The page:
Dinithi Nelum Bowatte on navigating orientalism, desire and harm through the power of her brown girl body.
呼吸//Breathe is a series in collaboration with feminist researcher, PhD candidate, community organiser and Migrant Zine Collective founder Helen Yeung 希琳. It aims to capture the multi-faceted, complicated and often contradictory emotions behind survivorship for Asian migrant women and marginalised genders. The Chinese characters 呼 (fu1) 吸 (kap1) mean to exhale and to inhale. When combined, they make up the action of breathing, often unnoticed but vital for our existence and living. The series invites three writers to document emotions such as hope, anger, grief, healing and tenderness, and what it’s like continuing to breathe in the present and every day. 呼吸//Breathe features an editorial by Helen Yeung 希琳, and essays from Dinithi Bowatte, Nalin Samountry and an unnamed Guest Contributor. Each piece is accompanied by artworks from illustrator Liz Yu.
Please note that this series contains sensitive conversations around abuse and harm and may be upsetting for some survivors to read. This essay contains reference to sexual misconduct.
During high school, circa 2013, I used Tumblr every single day. I would come home, leave my homework in my bag, sit in front of our family computer and re-blog pretty pictures to my heart’s content, late into the evening. For a South Asian who took the ‘the Asian five’ (Biology, Chemistry, Physics, English, Maths) through school, Tumblr was my place to be creative. It was where I could be things other than what was expected of me. In glorified versions of my memory, this is someone encountering new tastes, ideas, music, styles, even sexualities, for the first time.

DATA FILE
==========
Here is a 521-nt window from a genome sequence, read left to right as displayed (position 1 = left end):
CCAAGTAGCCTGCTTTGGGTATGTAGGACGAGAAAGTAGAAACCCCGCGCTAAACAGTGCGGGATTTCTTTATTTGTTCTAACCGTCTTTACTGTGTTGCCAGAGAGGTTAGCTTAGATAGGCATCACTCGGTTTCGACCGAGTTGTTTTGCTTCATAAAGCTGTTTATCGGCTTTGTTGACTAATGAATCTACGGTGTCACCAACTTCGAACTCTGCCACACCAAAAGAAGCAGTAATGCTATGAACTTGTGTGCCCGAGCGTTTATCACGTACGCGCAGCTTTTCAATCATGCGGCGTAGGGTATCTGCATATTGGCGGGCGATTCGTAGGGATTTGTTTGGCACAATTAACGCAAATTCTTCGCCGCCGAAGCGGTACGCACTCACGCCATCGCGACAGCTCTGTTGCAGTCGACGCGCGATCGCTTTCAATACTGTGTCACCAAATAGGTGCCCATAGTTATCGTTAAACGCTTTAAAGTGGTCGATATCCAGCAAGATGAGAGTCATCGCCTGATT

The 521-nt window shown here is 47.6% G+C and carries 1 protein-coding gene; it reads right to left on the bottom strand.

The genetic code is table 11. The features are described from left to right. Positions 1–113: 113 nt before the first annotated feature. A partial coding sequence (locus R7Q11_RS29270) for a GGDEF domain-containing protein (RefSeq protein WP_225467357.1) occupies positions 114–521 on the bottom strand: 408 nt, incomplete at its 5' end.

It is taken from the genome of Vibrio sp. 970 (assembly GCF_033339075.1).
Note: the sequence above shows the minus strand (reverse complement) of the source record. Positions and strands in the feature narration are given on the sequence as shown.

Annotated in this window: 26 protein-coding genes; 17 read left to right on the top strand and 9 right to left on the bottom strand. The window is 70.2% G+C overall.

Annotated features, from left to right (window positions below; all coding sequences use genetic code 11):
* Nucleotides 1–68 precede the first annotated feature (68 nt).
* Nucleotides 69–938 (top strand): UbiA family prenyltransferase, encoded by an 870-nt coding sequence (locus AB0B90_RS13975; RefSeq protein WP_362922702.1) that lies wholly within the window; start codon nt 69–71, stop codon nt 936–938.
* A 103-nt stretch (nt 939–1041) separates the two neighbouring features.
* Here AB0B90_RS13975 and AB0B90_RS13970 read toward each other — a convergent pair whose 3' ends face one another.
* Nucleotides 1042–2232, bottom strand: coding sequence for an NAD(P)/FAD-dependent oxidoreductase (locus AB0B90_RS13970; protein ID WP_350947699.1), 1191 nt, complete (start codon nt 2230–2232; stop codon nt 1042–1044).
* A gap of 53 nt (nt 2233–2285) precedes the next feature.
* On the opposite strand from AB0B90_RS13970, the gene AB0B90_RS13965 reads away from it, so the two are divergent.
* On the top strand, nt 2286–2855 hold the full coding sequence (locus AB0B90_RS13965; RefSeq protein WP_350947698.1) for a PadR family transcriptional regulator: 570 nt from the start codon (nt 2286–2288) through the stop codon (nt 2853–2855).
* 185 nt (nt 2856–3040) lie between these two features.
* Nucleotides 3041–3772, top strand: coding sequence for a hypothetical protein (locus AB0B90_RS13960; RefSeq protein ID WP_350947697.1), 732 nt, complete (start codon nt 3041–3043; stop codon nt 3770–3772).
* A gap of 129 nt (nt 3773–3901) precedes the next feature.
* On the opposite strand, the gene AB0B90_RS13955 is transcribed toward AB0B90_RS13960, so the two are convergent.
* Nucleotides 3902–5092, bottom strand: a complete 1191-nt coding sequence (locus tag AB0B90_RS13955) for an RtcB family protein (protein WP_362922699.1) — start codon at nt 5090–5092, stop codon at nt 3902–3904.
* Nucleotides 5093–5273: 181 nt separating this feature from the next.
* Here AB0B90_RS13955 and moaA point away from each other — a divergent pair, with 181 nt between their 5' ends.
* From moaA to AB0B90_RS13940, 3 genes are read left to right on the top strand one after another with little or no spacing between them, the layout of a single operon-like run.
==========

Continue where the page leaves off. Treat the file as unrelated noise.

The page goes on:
Recently, I went back through the archives of that blog, and was taken aback by what I saw. Though I couldn’t really say what I’d expected, I hadn’t pictured coconut drinks in tanned white hands, or elephant tattoos on tanned white ankles. There were more tennis skirts on long white legs, and smudged eyeliner on heavy white lids than I thought there’d be. I was almost exclusively re-blogging photos of white women, and things associated with them – high fashion, runway beauty, tropical veganism. These were not things associated with me, or people like me.
Being South Asian in early-2010s Aotearoa meant you were, by default, a vegetarian tech kid who spoke exactly like Apu. You were definitely Indian, always smelled like curry and were probably a terrorist. No way in hell would a photo of someone like you ever make its way onto a Tumblr blog hoping to reach a chic audience. At best, someone like me could be cool for a brown girl.